Right now, I advise following the Mike Mentzer approach for building muscle with your accessory lifts. 


"That last rep where you're trying as hard as you can and you barely make it!

That is what turns on the growth mechanism in your body.

That last almost impossible rep where you're bearing your teeth, you're shaking all over, you need assistance!

That rep is very special, that rep is very different. There's something special going on inside your body when that happens."
~ Mike Mentzer


Over the last few years I've been prioritizing having FUN with my body.

Right now I do MMA 3 days a week which is leading to significant increases in my cardiovascular capabilities, however I'm saying this to be transparent about what I'm doing NOW vs what I did to get to my current stage. I spent 10+ years exclusively lifting weights, barely doing any "sports" or physical "hobbies" at all. 

I recommend that stuff to find enjoyment, and while assuming there's challenge involved you will make gains... I can't speak ultimately to using basketball or MMA training as a means to becoming ripped simply because that's not how I did it. 




(just fully vegan, please and thank you). 

 Eating Post-Workout

Ideally you're eating post-workout in order to get your body utilizing some carbohydrates instead of your own muscle for energy... and then supplying the protein necessary for strength increase.

As long as you know your general macro goals, you're going to be fine here. Again I think most people underprioritize fiber which is keeping you healthy and maintaining metabolic efficiency, and over prioritize protein from the perspective that you need it to build muscle. 

You do, just way less than you think. And most protein sources come with fat/unnecessary calories which no one seems to ever really consider. 

Look find out your basic macro needs and then do a little bit of tracking. You'll probably find that you're making gains no matter how your protein looks. The classic "one gram of protein per pound of body weight" can be cut all the way back to .3g of protein per pound of bodyweight and I guarantee you'll be making just as many gains. Here's a clip from Nimai Delgado, one of the most famous jacked vegans, on the Rich Roll Podcast explaining how he calculates protein.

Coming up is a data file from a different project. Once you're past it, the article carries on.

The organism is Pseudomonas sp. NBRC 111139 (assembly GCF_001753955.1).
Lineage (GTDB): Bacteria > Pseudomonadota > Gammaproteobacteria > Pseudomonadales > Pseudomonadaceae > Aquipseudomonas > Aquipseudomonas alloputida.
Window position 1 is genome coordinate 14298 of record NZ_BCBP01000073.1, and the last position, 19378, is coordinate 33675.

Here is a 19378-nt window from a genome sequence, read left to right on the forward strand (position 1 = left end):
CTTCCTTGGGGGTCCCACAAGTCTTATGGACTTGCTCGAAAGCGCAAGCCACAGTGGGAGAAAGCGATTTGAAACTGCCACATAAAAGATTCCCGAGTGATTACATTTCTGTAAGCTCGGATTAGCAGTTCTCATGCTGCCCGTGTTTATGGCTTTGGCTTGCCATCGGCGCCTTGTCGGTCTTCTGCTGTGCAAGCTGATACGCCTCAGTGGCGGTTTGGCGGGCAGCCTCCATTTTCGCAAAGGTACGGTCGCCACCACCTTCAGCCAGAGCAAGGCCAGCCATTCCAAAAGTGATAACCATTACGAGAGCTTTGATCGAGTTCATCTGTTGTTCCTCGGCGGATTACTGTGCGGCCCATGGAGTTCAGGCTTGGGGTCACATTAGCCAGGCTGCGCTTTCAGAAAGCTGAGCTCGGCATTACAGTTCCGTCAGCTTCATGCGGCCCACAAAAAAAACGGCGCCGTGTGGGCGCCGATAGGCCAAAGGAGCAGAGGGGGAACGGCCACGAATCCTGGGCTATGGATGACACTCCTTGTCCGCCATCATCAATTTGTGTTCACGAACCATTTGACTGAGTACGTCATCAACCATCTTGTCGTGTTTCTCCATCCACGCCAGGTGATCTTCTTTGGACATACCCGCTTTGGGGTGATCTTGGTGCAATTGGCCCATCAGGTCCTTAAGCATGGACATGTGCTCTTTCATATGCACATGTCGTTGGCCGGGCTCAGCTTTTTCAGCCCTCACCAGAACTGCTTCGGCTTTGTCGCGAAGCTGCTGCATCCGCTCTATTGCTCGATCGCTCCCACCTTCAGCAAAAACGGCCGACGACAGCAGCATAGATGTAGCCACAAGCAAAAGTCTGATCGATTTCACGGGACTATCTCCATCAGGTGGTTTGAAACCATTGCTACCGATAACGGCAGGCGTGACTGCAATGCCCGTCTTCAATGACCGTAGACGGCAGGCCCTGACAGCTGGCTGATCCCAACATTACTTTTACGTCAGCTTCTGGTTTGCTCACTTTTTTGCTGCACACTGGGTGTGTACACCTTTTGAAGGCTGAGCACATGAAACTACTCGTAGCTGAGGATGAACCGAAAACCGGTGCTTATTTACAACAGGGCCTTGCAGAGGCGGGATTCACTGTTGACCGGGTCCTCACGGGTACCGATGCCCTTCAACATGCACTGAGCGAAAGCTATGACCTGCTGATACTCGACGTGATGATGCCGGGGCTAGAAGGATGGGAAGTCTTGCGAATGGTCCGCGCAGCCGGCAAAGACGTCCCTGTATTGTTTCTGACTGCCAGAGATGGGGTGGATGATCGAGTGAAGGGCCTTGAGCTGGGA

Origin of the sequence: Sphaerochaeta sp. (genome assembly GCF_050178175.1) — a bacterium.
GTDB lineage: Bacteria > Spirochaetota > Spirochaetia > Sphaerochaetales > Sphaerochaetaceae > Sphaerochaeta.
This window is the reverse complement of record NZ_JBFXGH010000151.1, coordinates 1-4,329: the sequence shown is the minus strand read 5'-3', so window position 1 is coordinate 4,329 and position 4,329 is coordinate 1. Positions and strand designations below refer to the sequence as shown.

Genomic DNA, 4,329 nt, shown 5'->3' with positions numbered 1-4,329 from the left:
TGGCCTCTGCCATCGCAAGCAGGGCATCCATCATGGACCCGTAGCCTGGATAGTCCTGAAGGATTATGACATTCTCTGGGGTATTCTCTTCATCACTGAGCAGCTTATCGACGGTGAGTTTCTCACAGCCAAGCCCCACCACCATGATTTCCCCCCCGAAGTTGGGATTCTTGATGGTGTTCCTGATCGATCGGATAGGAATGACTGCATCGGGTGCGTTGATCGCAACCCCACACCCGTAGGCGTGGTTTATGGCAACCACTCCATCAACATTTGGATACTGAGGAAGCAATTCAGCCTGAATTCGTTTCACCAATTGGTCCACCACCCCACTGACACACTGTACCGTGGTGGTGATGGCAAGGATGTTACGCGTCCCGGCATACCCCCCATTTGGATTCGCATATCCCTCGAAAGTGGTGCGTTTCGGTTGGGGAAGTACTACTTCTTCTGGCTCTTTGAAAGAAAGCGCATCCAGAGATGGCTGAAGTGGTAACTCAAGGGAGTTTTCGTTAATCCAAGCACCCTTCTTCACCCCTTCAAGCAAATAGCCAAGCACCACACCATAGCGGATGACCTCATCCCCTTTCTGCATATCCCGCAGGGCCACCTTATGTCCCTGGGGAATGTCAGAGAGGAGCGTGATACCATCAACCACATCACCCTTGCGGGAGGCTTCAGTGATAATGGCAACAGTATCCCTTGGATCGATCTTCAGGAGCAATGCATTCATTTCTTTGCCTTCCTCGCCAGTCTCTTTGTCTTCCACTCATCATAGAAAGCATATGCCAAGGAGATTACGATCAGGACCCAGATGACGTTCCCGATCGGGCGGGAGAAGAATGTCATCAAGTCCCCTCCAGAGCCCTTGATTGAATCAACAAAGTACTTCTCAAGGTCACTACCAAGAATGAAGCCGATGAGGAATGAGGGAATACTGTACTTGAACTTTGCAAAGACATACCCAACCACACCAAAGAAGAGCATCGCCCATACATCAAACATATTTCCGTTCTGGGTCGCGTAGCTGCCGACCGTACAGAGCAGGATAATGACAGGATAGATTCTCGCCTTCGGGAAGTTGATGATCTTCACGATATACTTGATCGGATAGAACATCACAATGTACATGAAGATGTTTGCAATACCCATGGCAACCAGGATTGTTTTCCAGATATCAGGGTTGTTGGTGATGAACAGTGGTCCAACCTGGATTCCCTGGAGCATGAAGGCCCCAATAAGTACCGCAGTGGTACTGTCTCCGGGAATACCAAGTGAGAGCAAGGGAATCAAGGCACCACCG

See if you can find holes in his logic. 

Your final meals should be keeping you satiated and meeting your micro nutrient goals. All of my meals follow the same structure(the plant-based version of the canadian food guide). 

The first one is the biggest, the middle "meal" is basically a snack. I have a few other snacks throughout the day but they're always whole foods(think peppers and hummus, fruit, whole grain bread, etc). The final meal comes after the resistance training workout so I can re-uptake the energy I spent working out. 






There both is, and is NOT a simple answer here. 

The simple answer is to habituate every aspect of your routine to the point that it feels second nature. 
It should not only take zero effort, it should feel weird NOT doing things correctly. Not eating healthy will have you expecting to be lower energy. Not working out will have you thinking about nothing else other than getting that workout in. 

Sound uncomfortable? It is! 
....when you're not following your routine. Which, you will be IF you made it to the point where it's uncomfortable not to. 
Fundamentally, this is going to be a mindset/identity shift that comes in tandem with time/practice/evidence.

Here's the video version of this article where I explain my personal experimentation, to a degree:

I have a training called "Full Guide to Making Your Own Meal/Workout Plan." If you feel like you're looking for more SPECIFIC information in the form of a follow-along plan for getting healthy and getting in great shape, this resource will likely be very helpful for you. 

Send me a DM on Instagram, or email me at and say "I want the full-guide!." 

Then..... well, I'll send you the full guide!
See ya soon.